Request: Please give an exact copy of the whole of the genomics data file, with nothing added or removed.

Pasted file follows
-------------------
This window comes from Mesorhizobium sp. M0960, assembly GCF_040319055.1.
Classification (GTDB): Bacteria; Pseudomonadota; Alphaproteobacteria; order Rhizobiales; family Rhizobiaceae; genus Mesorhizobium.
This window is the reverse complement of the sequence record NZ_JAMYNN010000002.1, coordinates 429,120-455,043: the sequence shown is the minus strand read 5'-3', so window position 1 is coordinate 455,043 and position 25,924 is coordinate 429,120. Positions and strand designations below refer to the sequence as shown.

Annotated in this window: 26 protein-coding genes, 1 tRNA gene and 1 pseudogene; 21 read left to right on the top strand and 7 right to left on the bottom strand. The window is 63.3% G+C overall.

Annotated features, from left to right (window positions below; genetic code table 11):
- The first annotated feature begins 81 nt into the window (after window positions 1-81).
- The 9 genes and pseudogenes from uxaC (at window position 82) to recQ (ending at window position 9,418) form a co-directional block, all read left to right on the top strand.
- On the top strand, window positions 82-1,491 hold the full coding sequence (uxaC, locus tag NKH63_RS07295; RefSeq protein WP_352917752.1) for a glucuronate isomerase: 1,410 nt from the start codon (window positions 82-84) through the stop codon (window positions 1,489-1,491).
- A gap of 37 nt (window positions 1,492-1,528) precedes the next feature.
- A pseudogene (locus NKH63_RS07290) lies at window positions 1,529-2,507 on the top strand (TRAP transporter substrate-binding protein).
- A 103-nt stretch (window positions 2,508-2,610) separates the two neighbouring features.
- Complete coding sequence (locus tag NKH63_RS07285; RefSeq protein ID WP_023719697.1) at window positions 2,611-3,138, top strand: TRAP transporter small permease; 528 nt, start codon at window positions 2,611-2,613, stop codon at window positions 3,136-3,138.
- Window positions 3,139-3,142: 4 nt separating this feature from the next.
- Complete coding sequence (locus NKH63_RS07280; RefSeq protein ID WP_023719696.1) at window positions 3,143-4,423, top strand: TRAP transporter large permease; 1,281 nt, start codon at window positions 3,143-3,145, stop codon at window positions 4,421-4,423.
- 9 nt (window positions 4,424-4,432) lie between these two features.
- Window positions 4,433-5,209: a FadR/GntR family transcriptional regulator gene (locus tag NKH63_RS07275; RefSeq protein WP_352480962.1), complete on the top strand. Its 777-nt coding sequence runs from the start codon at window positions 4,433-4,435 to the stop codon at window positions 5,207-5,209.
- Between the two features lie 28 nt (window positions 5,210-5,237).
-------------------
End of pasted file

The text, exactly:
This window comes from Mesorhizobium sp. M0960, assembly GCF_040319055.1.
Classification (GTDB): Bacteria; Pseudomonadota; Alphaproteobacteria; order Rhizobiales; family Rhizobiaceae; genus Mesorhizobium.
This window is the reverse complement of the sequence record NZ_JAMYNN010000002.1, coordinates 429,120-455,043: the sequence shown is the minus strand read 5'-3', so window position 1 is coordinate 455,043 and position 25,924 is coordinate 429,120. Positions and strand designations below refer to the sequence as shown.

Annotated in this window: 26 protein-coding genes, 1 tRNA gene and 1 pseudogene; 21 read left to right on the top strand and 7 right to left on the bottom strand. The window is 63.3% G+C overall.

Annotated features, from left to right (window positions below; genetic code table 11):
- The first annotated feature begins 81 nt into the window (after window positions 1-81).
- The 9 genes and pseudogenes from uxaC (at window position 82) to recQ (ending at window position 9,418) form a co-directional block, all read left to right on the top strand.
- On the top strand, window positions 82-1,491 hold the full coding sequence (uxaC, locus tag NKH63_RS07295; RefSeq protein WP_352917752.1) for a glucuronate isomerase: 1,410 nt from the start codon (window positions 82-84) through the stop codon (window positions 1,489-1,491).
- A gap of 37 nt (window positions 1,492-1,528) precedes the next feature.
- A pseudogene (locus NKH63_RS07290) lies at window positions 1,529-2,507 on the top strand (TRAP transporter substrate-binding protein).
- A 103-nt stretch (window positions 2,508-2,610) separates the two neighbouring features.
- Complete coding sequence (locus tag NKH63_RS07285; RefSeq protein ID WP_023719697.1) at window positions 2,611-3,138, top strand: TRAP transporter small permease; 528 nt, start codon at window positions 2,611-2,613, stop codon at window positions 3,136-3,138.
- Window positions 3,139-3,142: 4 nt separating this feature from the next.
- Complete coding sequence (locus NKH63_RS07280; RefSeq protein ID WP_023719696.1) at window positions 3,143-4,423, top strand: TRAP transporter large permease; 1,281 nt, start codon at window positions 3,143-3,145, stop codon at window positions 4,421-4,423.
- 9 nt (window positions 4,424-4,432) lie between these two features.
- Window positions 4,433-5,209: a FadR/GntR family transcriptional regulator gene (locus tag NKH63_RS07275; RefSeq protein WP_352480962.1), complete on the top strand. Its 777-nt coding sequence runs from the start codon at window positions 4,433-4,435 to the stop codon at window positions 5,207-5,209.
- Between the two features lie 28 nt (window positions 5,210-5,237).